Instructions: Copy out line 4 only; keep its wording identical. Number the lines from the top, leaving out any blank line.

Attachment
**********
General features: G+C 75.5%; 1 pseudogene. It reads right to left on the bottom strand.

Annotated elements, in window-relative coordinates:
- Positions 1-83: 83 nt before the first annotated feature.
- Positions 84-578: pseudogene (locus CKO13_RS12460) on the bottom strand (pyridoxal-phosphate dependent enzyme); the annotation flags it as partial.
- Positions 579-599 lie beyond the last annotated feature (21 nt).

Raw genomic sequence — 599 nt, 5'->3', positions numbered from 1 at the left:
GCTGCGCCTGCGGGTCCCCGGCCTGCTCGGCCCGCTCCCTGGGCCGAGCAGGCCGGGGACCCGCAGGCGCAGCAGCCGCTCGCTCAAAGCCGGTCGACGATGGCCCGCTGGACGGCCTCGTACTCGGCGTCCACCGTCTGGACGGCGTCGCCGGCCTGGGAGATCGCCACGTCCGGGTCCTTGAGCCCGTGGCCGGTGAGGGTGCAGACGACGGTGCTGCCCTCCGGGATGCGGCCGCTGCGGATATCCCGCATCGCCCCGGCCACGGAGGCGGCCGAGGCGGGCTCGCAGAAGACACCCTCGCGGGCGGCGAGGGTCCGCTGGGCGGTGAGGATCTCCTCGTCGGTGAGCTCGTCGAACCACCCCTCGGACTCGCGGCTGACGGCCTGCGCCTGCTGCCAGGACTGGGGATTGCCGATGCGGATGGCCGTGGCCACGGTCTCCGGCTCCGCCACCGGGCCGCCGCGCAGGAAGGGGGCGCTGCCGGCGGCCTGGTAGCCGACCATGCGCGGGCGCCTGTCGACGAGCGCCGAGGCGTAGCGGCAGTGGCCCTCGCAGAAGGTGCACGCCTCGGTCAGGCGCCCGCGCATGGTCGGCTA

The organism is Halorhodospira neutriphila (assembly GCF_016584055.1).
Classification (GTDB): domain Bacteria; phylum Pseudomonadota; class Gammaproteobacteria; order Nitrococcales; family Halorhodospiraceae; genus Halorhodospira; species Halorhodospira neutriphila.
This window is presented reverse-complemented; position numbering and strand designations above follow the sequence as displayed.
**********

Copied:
- Positions 84-578: pseudogene (locus CKO13_RS12460) on the bottom strand (pyridoxal-phosphate dependent enzyme); the annotation flags it as partial.